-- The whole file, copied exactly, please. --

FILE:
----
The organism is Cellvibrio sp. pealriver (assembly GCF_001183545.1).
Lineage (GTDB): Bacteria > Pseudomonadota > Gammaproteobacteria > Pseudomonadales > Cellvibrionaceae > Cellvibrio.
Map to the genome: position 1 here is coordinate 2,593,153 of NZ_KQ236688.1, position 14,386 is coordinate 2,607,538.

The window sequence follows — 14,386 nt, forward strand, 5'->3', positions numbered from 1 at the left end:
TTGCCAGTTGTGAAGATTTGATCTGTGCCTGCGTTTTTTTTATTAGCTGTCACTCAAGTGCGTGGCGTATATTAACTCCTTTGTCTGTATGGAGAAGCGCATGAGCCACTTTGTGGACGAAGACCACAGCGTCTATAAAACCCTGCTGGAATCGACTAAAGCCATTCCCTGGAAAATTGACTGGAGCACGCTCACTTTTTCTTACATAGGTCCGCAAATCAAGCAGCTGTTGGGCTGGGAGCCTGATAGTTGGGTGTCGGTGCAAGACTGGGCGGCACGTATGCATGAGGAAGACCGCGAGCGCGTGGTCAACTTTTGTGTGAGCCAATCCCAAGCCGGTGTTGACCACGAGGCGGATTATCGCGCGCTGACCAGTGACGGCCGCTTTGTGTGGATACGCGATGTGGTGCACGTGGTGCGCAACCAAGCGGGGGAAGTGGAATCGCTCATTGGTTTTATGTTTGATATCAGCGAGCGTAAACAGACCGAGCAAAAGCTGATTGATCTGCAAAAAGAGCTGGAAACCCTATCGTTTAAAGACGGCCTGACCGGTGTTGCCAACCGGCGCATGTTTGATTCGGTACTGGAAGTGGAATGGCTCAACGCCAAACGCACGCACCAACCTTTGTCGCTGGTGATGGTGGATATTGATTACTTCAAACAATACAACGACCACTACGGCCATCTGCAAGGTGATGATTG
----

The organism is Cellvibrio sp. pealriver (assembly GCF_001183545.1).
Lineage (GTDB): Bacteria > Pseudomonadota > Gammaproteobacteria > Pseudomonadales > Cellvibrionaceae > Cellvibrio.
Map to the genome: position 1 here is coordinate 2,593,153 of NZ_KQ236688.1, position 14,386 is coordinate 2,607,538.

The window sequence follows — 14,386 nt, forward strand, 5'->3', positions numbered from 1 at the left end:
TTGCCAGTTGTGAAGATTTGATCTGTGCCTGCGTTTTTTTTATTAGCTGTCACTCAAGTGCGTGGCGTATATTAACTCCTTTGTCTGTATGGAGAAGCGCATGAGCCACTTTGTGGACGAAGACCACAGCGTCTATAAAACCCTGCTGGAATCGACTAAAGCCATTCCCTGGAAAATTGACTGGAGCACGCTCACTTTTTCTTACATAGGTCCGCAAATCAAGCAGCTGTTGGGCTGGGAGCCTGATAGTTGGGTGTCGGTGCAAGACTGGGCGGCACGTATGCATGAGGAAGACCGCGAGCGCGTGGTCAACTTTTGTGTGAGCCAATCCCAAGCCGGTGTTGACCACGAGGCGGATTATCGCGCGCTGACCAGTGACGGCCGCTTTGTGTGGATACGCGATGTGGTGCACGTGGTGCGCAACCAAGCGGGGGAAGTGGAATCGCTCATTGGTTTTATGTTTGATATCAGCGAGCGTAAACAGACCGAGCAAAAGCTGATTGATCTGCAAAAAGAGCTGGAAACCCTATCGTTTAAAGACGGCCTGACCGGTGTTGCCAACCGGCGCATGTTTGATTCGGTACTGGAAGTGGAATGGCTCAACGCCAAACGCACGCACCAACCTTTGTCGCTGGTGATGGTGGATATTGATTACTTCAAACAATACAACGACCACTACGGCCATCTGCAAGGTGATGATTG